The challenges and opportunities of ESG transformation for consumer businesses

In the coming years, the economy is expected be strongly affected by the resource scarcity and climate change, which will require companies to fundamentally reshape their business model to enable a considered approach to different environmental and societal challenges.

In turn, employees, regulators, and financial investors are pushing privately owned businesses in the consumer sector towards improved environmental, social and governance (ESG) performance.

That drive is already having an impact: more than half (59%) of consumer CxOs have already budgeted costs for implementing sustainability strategies and reporting, according to our C-suite barometer 2023 research. Considerations for a consumer business include the issues around the environmental footprint of a product: inputs, transportation, logistics, packaging, waste and energy. On the social front, meanwhile, it includes concerns about exploitation, wages, modern slavery and consumer safety. Finally, mid-market businesses are increasingly affected by regulatory pressure, following scrutiny further along the supply chain.

But with the ESG challenge comes an opportunity too – for mid-sized businesses to position themselves at the heart of the consumer demand environment of the future. Integrating ESG practices can help distinguish a company on the market, attract more investments and work as a driver for eventual change. Many businesses have multiple considerations when it comes to an ESG transformation, according to Tristan Mourre, Sustainability Partner at Mazars in France: “Privately owned businesses are faced with multiple constraints related to sourcing, energy efficiency, inflation, and regulatory changes. All of these have a direct impact on the daily functioning of a business, which prompts the need for an urgent business model transformation that enables them to respond to further challenges.”

In responding to that challenge, “a lack of knowledge can be a common issue for the mid-market when it comes to tackling ESG”, according to Philipp Killius, Sustainability Partner at Mazars in Germany, who outlined that the Mittelstand (Germany’s SMEs) often have a lot of competing demands to deal with, despite being the country's strongest driver of innovation and technology. It’s not unusual for the finance or marketing department to be asked to take responsibility for sustainability reporting. Philipp explains: “The problem with that is it becomes another task on an already long list. A positive first step would be to identify someone internally who has the capacity to begin looking at it properly”.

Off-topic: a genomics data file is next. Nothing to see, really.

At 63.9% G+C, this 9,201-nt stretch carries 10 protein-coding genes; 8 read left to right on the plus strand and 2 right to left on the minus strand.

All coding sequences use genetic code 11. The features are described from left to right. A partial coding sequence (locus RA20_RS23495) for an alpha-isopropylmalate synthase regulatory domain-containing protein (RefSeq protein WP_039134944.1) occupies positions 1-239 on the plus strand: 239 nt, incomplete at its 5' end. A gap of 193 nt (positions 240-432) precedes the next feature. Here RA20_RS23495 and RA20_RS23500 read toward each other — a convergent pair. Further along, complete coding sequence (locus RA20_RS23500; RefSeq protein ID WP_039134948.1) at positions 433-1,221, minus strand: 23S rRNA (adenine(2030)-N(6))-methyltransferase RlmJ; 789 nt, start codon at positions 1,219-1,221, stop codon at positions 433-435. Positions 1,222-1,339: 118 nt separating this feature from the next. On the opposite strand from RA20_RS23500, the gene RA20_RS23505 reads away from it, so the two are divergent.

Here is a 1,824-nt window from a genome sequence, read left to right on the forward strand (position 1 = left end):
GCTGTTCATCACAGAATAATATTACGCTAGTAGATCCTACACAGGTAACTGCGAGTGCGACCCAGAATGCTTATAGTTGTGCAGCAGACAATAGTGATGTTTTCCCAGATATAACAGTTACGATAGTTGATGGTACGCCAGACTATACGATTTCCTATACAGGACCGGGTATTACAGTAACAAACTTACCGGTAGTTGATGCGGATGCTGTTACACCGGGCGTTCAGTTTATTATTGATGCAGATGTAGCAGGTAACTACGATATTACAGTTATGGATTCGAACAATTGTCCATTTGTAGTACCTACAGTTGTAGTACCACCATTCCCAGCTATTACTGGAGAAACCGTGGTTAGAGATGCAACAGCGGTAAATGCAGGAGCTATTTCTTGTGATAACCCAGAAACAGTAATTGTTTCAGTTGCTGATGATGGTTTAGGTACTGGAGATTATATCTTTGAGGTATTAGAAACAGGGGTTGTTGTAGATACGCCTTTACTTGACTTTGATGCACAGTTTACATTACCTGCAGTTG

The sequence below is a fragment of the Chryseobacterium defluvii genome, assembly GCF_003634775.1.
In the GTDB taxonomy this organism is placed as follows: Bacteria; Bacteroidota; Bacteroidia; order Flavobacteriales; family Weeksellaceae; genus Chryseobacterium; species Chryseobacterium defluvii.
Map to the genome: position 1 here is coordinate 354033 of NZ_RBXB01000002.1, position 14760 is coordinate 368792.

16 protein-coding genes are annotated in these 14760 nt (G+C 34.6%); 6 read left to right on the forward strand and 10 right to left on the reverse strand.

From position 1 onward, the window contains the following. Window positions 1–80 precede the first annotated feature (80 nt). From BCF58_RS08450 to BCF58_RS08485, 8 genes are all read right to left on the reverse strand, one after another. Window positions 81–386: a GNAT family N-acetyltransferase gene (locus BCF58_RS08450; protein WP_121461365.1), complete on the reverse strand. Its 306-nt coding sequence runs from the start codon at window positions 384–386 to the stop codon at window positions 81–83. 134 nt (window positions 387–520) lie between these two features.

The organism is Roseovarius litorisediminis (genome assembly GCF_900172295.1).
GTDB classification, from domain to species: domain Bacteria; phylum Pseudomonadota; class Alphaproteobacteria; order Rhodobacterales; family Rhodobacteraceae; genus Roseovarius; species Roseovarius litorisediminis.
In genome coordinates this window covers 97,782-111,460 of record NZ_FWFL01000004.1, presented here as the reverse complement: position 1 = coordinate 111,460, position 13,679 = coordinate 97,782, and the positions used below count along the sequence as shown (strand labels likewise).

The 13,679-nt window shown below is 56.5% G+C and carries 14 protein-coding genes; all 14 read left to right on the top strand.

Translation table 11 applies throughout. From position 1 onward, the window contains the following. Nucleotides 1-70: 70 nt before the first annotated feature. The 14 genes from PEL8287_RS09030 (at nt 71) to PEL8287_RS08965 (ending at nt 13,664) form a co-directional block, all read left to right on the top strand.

Getting all of your people on board is also key. “It's not a good idea to do this type of project behind closed doors, and then present the results without informing your employees along the way,” Philipp adds. “They're ultimately the ones who have to live up to the expectations and bring it to life”.

The right approach to these industry challenges lies in the broadness of operations throughout the supply chain, right from the production of goods and services to their delivery to consumers. The consumer is also a vital stakeholder, according to Tristan: “The most important consideration here would be consumer safety, reduced packaging and making sure you encourage consumers against producing unnecessary waste. Doing this can help distinguish a business on the market, attract more investments and work as a driver for eventual change.” The approach to integrating ESG practices in the companies’ strategy will vary depending on how they holistically address all these parameters.

“One example here focuses on a mid-market consumer goods business specialising in the production of dairy products. Adaptation to ESG challenges could include:

  • Making the sourcing phase of production more sustainable by supporting the farmers they work with to adopt more sustainable practices